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Tibetan Monks Help Train Cosmonauts for Long-Distance Space Missions

Suspended animation always looks so easy in sci-fi movies and television shows – enter a windowed cylinder, someone pushes a button and sets the timer and you wake up months or years later in another place and time, looking the same age and feeling great. Making it happen in real like is a daunting challenge. The European Space Agency and NASA are studying animal hibernation as a technique. Meanwhile, Russian space scientists are studying … Tibetan monks! Cosmonaut trainers, with the blessing of the Dalai Lama, are trying to learn tukdam – the technique of posthumous meditation in which monks who are allegedly clinically dead continue to sit upright without signs of decay for weeks. Will cosmonauts survive long trips from home sweet home by chanting ‘oh sweet om’?

“We asked the Dalai Lama to give us the opportunity to study the electrical activity of the brain from the most successful monastic practitioners. In turn, the Dalai Lama proposed to investigate the phenomenon of “posthumous meditation”, which has not been studied by Western science – tukdam, when, after the death is declared, the body of a monk is in the heat for weeks without signs of decomposition.”

To infinity … and beyond!

Slowing down the body’s metabolism naturally rather than in a machine is the goal of Professor Yury Bubeyev – a leading planner for long-distance space travel and head of the Department of Psychology and Psychophysiology of the Institute of Biomedical Problems of the Russian Academy of Sciences. He tells Moskovsky Komsomolets that the Dalai Lama put 100 monks at his team’s disposal for study – the Dalai Lama wants the West to learn more about the practice of meditation. They selected eight monks with different levels of meditation experience and found using EEG that they were able to completely disconnect their brains from external stimuli. This technique would allow cosmonauts to spend long periods together without the interactions that could cause conflicts. Using other forms of meditation from the monks, they would slow down their metabolisms to conserve energy.

Then there’s ‘tukdam’. Bubeyev and his team watched as five monks recited certain mantras to prepare for tukdam. After the monks died, they observed the bodies. They were laid in a house in the heat and “did not undergo any changes characteristic of the dead.” Some were even sitting in a lotus position. The team was allowed to conduct examinations of the bodies.

“Yes, not only EEG, but also electrocardiograms. We also examined the body with a thermal imager and examined the oxygen tension in the tissues. We were interested to understand how the body does not decompose? Usually, how it happens: the blood flow stops in the deceased, brain hypoxia occurs, then brain death, decomposition begins. For days and weeks they seemed to be asleep. We expected that their state was more like a dream, we measured the electrical activity of the brain. But it was not, as well as the electrical activity of the heart … That is, according to the instruments, they were dead, but according to what we saw, they simply slept deeply. The temperature distribution was even, as it happens with all the dead.”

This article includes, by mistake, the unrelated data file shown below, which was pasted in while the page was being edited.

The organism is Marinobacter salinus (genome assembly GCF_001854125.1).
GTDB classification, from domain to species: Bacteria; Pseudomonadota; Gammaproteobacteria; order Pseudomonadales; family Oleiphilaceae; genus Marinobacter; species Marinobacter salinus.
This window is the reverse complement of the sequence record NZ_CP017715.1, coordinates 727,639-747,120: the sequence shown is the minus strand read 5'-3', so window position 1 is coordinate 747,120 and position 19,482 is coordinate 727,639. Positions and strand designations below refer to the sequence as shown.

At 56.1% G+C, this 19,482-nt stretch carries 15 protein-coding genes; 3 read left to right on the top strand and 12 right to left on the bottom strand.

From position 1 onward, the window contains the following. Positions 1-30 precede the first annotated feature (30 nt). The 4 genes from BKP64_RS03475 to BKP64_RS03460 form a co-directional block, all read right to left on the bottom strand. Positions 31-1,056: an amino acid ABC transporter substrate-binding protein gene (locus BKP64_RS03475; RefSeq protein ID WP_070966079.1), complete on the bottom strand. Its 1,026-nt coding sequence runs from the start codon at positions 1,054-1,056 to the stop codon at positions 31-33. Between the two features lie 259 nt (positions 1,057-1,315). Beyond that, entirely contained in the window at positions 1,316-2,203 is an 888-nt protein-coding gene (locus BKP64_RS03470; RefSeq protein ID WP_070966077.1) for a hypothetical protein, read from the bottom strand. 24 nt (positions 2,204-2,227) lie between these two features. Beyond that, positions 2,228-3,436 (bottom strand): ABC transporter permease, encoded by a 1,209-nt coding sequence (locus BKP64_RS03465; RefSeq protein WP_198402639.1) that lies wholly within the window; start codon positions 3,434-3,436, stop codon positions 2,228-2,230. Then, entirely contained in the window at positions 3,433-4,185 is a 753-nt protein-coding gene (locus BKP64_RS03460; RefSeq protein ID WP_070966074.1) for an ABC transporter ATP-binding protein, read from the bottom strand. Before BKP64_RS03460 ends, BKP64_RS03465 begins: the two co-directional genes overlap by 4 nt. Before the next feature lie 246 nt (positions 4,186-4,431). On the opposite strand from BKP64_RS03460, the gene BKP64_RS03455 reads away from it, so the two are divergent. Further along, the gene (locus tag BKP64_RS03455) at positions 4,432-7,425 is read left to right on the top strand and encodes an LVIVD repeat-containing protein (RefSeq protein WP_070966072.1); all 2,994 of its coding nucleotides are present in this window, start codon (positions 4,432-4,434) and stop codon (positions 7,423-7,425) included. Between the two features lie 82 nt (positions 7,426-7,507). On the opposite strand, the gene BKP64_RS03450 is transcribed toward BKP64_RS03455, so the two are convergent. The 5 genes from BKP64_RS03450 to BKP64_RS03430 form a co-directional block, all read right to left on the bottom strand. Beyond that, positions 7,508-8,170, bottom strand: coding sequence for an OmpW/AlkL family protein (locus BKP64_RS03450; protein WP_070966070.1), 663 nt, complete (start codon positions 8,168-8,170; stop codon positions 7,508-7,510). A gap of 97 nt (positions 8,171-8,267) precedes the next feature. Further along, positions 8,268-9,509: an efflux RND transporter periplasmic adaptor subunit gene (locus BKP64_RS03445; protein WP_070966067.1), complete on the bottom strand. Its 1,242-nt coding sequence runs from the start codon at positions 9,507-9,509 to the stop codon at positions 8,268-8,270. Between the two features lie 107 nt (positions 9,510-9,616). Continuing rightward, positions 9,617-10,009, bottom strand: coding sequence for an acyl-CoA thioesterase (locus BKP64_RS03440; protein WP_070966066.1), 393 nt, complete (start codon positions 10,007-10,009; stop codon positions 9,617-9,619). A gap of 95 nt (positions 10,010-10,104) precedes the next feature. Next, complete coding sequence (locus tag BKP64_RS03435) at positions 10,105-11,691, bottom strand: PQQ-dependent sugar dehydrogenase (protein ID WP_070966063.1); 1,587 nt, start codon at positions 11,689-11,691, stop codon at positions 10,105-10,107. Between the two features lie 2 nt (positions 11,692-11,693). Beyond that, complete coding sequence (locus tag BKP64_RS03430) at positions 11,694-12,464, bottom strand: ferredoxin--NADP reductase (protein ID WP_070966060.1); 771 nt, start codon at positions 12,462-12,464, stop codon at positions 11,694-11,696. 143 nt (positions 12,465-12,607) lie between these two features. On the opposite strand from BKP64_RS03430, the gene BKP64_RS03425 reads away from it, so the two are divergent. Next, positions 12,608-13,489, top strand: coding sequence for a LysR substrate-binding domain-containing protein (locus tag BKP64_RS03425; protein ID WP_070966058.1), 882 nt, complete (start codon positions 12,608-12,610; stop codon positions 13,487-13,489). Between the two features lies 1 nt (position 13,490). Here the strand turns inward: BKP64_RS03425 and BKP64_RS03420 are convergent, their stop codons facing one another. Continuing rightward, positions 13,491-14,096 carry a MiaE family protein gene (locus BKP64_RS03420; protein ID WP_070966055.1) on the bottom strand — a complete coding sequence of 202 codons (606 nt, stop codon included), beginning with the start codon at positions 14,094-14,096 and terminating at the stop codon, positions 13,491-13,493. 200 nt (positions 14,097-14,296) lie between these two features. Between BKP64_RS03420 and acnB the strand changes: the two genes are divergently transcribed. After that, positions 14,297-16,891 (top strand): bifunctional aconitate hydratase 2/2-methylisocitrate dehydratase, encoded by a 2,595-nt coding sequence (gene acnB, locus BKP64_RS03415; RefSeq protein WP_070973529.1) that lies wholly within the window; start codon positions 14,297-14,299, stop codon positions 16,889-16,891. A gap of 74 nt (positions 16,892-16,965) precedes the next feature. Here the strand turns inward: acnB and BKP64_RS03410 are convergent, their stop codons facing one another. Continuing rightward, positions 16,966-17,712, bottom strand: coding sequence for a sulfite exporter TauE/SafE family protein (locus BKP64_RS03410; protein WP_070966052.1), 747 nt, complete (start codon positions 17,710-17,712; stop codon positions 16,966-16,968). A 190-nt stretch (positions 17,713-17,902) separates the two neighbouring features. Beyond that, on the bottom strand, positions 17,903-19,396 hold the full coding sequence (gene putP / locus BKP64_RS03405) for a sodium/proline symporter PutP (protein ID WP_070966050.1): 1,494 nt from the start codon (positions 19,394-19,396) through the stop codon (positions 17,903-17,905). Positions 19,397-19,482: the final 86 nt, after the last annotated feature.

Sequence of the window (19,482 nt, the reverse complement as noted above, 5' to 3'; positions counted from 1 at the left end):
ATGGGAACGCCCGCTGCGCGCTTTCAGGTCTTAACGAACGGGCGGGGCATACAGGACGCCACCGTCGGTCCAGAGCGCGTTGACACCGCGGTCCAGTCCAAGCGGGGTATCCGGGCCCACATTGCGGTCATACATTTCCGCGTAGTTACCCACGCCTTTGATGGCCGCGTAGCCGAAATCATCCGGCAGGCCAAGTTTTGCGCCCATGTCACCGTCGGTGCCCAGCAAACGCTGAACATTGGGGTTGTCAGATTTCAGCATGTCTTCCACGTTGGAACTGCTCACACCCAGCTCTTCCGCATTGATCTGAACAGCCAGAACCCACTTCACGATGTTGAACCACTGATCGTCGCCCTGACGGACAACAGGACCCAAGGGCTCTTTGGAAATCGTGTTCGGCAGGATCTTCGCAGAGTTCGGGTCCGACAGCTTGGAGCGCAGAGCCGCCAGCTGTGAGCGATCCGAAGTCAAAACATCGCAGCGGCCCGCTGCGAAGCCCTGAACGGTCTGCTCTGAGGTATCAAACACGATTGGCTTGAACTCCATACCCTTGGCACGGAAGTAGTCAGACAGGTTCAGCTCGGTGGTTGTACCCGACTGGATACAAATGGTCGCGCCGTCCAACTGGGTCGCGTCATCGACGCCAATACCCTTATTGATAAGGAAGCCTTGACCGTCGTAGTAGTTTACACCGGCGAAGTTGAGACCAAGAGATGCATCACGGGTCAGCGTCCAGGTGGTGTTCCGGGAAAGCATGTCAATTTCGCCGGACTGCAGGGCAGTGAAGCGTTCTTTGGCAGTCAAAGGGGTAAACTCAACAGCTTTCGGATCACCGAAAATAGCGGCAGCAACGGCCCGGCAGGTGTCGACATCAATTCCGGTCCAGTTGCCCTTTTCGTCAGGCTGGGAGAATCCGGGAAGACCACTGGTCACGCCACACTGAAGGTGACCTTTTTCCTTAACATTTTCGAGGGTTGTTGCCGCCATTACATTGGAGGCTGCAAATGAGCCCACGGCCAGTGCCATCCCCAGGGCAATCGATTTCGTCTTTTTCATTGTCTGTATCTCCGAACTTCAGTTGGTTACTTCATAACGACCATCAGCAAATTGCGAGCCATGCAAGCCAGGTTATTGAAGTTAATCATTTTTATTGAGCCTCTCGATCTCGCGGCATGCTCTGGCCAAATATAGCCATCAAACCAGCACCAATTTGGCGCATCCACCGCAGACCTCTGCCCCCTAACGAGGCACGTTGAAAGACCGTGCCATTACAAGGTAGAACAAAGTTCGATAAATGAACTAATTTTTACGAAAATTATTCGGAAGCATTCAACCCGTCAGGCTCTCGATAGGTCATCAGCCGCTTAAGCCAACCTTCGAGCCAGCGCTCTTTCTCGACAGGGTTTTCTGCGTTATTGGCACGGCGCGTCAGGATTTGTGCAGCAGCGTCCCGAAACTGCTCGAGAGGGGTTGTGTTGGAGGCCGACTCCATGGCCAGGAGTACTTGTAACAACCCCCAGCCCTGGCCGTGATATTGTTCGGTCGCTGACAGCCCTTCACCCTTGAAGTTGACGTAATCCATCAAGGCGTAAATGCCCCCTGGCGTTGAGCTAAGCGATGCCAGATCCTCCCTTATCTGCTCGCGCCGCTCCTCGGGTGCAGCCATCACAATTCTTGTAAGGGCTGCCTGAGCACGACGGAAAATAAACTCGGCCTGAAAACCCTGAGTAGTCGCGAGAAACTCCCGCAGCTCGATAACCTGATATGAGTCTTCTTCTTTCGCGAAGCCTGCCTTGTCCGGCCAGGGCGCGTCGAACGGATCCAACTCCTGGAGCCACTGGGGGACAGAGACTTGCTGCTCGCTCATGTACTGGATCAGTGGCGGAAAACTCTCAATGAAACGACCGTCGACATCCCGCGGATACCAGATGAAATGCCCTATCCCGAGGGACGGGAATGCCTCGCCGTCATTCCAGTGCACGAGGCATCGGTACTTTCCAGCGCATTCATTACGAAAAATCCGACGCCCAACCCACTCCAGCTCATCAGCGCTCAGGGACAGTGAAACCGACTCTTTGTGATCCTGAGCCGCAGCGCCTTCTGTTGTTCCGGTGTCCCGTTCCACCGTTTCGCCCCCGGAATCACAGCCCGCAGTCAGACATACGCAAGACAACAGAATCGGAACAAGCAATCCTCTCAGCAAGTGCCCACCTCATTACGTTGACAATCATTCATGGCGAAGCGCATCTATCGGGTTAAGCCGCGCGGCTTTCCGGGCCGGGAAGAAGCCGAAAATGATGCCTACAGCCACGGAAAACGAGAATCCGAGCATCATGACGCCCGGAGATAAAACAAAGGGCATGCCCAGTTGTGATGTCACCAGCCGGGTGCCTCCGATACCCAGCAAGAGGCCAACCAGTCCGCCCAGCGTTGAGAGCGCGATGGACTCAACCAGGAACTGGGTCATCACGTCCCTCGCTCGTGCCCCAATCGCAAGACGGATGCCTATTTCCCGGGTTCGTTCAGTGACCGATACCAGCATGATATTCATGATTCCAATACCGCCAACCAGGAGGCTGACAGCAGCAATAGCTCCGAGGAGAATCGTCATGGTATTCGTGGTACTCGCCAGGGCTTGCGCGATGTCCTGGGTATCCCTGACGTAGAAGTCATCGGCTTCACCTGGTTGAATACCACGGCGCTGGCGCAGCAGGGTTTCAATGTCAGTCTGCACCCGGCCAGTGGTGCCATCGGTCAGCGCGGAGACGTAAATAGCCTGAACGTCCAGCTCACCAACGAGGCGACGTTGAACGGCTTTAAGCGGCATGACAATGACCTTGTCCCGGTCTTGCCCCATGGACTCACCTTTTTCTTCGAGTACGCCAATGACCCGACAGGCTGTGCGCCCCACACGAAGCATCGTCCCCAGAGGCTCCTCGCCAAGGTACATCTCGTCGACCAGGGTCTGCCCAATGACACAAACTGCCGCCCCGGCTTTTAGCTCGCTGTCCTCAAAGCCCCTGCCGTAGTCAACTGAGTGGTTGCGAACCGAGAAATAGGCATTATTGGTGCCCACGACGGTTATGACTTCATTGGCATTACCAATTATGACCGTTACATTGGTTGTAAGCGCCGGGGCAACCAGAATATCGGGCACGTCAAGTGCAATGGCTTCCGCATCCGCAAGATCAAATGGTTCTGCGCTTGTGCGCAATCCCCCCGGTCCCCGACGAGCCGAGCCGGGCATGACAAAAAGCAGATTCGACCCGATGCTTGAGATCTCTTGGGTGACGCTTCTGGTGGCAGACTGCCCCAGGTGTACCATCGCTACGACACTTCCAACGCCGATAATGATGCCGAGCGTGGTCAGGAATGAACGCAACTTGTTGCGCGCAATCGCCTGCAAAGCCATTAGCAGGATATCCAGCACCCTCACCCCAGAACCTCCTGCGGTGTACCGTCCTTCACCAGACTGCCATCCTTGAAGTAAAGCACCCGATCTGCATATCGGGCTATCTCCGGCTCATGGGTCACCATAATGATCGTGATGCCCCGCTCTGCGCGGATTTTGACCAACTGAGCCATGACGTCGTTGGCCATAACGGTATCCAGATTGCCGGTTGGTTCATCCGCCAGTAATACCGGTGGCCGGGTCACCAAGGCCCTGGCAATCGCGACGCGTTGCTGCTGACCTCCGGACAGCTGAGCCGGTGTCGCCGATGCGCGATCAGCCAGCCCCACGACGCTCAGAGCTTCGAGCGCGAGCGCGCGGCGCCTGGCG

While Bubeyev and his team were not able to conduct all of their tests due to pandemic restrictions, they saw enough to be convinced something unusual was going on. After two to three weeks, the effect of the tukdam ended and they observed the bodies decompose rapidly in a matter of hours. According to Buddhist teachings, this is a sign that consciousness moved to another plane and the body can be cremated.”

The Dalai Lama

Of course, the space programs don’t want their crews to arrive on Mars dead but looking good. So the Dalai Lama also introduced the team to “Delok” – a technique where a healthy person enters a semi-lethargic state — a kind of suspended animation – and remains there for a month before returning healthy. Bubeyev plans to research this when the pandemic ends. His goal is to find a good combination of meditation and mechanical suspended animation — start with conventional psychotechnics, add some deep Tibetan meditation, and then achieve a full state of hypobiosis with xenon, hypothermia and drugs lasting several months.

Can Tibetan monks help space travelers achieve and survive suspended animation? Would you bet against the Dalai Lama?

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Paul Seaburn is the editor at Mysterious Universe and its most prolific writer. He’s written for TV shows such as "The Tonight Show", "Politically Incorrect" and an award-winning children’s program. He's been published in “The New York Times" and "Huffington Post” and has co-authored numerous collections of trivia, puzzles and humor. His “What in the World!” podcast is a fun look at the latest weird and paranormal news, strange sports stories and odd trivia. Paul likes to add a bit of humor to each MU post he crafts. After all, the mysterious doesn't always have to be serious.
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